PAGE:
While assembling a bunker is no easy task, it is possible once you decide on a location, receive the necessary permits, and acquire the tools and materials that you need.
First, you need to choose your construction site. Select a location close to your home so you can reach the bunker quickly when SHTF.
You also need to answer several questions before building your bunker:
Visit potential locations or conduct a geological survey to determine which areas suit your survival needs. If you live in areas where the water table is close to the surface, you need to be careful during construction.
Another option is to build a surface bunker.
If there are underground pipes or wires in the digging location, you may need to find a new location. Alternatively, you can pay your city to relocate the utilities that run through your yard. (Related: Considerations you need to know before bugging out to a makeshift bunker.)
The second step involves something very important: permits. Never start building before you’ve obtained permits. This may cost you money that could have gone into financing your bunker.
Consult the local city council or permitting office and inquire about the permits and how much they will cost.
Tip: When you're applying for a permit, call your bunker a "storm shelter." Most towns located in tornado-prone zones usually don't have a problem with storm shelters.
The third step is deciding if it's better to build a custom bunker or to install a pre-built unit.
If you're building a DIY bunker based on your specifications, you'll need cement and concrete. The former will be used as a binder for the latter.
When building a DIY bunker, you need to build frames that will support the vertical portions of the shelter and the ceiling once you’re ready to pour the cement in place.
Another option is to design a pre-built bunker using a steel cargo container or a large piece of underground piping. Pre-built bunkers can be customized to ensure your comfort during long-term scenarios.
A pre-built bunker can also be used as foundation for a custom bunker if you want to reduce construction time.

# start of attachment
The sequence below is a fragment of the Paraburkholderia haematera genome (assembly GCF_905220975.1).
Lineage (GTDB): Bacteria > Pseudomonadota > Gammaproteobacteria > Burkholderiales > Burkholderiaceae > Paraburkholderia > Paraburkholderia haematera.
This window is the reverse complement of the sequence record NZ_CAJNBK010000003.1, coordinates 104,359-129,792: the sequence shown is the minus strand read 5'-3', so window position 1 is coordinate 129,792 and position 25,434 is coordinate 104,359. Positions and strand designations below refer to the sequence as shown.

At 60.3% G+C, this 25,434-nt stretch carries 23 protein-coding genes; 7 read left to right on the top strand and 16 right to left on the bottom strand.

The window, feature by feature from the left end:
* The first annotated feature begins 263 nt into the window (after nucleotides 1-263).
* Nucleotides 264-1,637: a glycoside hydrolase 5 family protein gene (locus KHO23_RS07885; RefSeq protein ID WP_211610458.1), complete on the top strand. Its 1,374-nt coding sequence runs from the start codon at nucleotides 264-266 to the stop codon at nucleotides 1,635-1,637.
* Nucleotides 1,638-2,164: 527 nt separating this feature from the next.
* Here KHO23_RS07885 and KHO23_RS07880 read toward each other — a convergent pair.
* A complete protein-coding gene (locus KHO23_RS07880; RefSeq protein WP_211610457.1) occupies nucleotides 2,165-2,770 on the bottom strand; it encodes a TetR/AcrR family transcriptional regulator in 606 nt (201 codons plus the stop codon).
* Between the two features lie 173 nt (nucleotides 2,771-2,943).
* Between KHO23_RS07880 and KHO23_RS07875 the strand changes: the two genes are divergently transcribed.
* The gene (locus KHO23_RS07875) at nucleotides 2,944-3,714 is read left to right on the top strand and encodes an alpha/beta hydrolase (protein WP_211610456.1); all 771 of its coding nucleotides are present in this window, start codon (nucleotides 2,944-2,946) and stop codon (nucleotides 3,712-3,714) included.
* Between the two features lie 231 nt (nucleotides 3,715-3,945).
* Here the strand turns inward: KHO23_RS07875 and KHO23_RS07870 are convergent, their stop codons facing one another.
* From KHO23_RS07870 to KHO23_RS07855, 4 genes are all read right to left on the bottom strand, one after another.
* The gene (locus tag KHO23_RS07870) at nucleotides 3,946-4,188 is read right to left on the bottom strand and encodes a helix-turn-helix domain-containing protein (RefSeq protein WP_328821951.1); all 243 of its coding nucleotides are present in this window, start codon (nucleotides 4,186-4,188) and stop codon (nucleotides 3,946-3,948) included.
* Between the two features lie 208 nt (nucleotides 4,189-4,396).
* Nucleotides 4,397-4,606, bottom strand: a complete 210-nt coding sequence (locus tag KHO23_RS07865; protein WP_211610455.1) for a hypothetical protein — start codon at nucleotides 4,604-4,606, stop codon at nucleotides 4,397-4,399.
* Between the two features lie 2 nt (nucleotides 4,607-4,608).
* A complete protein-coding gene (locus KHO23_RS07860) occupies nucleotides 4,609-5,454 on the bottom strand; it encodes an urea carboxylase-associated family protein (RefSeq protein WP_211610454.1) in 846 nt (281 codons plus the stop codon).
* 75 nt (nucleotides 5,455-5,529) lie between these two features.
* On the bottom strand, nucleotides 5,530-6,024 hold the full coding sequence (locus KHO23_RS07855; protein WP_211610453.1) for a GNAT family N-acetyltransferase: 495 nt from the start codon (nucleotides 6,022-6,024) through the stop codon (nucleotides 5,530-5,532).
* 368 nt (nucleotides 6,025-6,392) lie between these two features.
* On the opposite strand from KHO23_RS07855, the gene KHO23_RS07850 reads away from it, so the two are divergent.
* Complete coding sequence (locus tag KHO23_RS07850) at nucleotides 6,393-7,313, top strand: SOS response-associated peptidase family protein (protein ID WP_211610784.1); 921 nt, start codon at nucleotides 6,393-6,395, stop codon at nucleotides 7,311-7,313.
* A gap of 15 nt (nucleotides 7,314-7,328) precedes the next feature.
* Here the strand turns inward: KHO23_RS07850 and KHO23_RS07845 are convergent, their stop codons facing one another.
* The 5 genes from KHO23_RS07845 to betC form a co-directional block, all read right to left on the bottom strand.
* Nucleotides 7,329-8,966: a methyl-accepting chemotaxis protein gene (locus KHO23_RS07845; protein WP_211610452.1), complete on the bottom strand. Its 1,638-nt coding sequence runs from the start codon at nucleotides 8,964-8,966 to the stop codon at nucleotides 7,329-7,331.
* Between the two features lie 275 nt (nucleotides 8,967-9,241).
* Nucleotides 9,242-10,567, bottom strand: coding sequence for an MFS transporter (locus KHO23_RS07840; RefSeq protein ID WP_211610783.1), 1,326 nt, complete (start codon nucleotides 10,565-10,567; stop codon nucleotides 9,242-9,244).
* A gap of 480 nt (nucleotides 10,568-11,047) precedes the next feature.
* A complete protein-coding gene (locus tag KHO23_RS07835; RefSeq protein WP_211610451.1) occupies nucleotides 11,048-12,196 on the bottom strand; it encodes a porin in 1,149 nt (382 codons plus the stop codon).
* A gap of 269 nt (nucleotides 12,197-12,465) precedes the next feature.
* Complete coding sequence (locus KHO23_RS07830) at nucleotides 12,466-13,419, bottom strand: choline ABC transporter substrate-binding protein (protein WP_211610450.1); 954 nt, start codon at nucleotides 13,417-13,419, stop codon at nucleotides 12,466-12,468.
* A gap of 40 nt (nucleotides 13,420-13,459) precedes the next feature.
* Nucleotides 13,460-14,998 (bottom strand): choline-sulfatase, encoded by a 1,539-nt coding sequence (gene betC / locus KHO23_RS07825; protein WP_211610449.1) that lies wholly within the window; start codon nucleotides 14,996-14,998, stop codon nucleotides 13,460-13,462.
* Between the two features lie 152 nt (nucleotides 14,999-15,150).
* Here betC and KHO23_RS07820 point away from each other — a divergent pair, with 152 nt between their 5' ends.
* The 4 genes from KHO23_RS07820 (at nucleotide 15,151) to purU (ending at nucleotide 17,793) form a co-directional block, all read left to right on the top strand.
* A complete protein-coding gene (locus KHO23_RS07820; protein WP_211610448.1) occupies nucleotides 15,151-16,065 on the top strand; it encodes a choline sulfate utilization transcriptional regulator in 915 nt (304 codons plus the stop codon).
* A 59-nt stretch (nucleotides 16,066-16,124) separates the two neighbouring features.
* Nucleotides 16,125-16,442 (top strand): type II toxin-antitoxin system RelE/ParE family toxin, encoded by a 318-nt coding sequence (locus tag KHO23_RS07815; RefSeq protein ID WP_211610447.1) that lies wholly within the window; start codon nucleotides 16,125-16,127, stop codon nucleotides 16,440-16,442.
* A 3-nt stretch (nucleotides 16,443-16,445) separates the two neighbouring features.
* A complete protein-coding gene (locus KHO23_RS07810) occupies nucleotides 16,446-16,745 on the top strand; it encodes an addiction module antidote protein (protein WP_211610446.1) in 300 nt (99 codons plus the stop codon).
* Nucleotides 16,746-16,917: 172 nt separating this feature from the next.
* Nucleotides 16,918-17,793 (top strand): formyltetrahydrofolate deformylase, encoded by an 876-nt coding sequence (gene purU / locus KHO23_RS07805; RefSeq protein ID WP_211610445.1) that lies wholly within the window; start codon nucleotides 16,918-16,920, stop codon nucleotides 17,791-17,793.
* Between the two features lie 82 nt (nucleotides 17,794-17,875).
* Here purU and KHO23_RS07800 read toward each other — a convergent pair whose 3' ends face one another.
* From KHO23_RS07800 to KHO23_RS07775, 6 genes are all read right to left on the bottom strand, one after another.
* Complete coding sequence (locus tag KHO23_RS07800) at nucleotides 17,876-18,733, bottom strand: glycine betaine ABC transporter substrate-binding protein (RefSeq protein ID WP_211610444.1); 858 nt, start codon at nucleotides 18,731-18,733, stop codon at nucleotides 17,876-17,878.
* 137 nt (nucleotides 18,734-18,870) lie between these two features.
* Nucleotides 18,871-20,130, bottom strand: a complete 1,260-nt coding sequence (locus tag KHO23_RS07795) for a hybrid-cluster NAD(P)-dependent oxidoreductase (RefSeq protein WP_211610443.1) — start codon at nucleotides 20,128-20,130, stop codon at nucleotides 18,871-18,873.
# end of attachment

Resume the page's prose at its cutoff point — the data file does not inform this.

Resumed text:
Even if you're handy with tools, you may need to rent a backhoe or pay a company to dig the hole.
When digging the hole, leave at least two feet of soil above the bunker. This layer of soil will act as a buffer that protects you from gamma radiation during a nuclear strike.
For example, a 10-foot high bunker requires a 12-foot deep hole.
This step will vary depending on the materials you choose to use and the size of your bunker. Follow your plan and take your time during construction to ensure that the bunker is well-made.
Ideally, your bunker should have at least two entrances and exits so that if one entrance gets blocked when SHTF, your family can still escape through the second exit.
Use secured steel doors or bulkheads that can be lined with lead to protect you from nuclear radiation and other contaminants.
When SHTF, you can't count on local power and utility grids for energy or water.
Consider options like generators (with enough fuel to last until the infrastructure is restored) or solar power. The electronic components of a solar power system may be susceptible to the electromagnetic pulse released by a nuclear strike, but with some necessary repairs, it can still provide power during an emergency.
During a long-term disaster scenario, you won't have a chance to buy more food or medical supplies. Ensure that your bunker is self-sustaining by stocking up on food, water, medicine, and other supplies. Prepare enough supplies for at least several weeks or a couple of months.
You'll also need to consider your oxygen supply. Since a bunker is a contained system, the air inside will eventually run out. Install a ventilation system and air scrubbers to eliminate contaminants and to keep your air safe to breathe.
During "quiet" times, a bunker may seem excessive, but a prepper knows that it's better to be overprepared than underprepared. Select a suitable location, get the necessary building permits, and set up your bunker to ensure your survival when SHTF.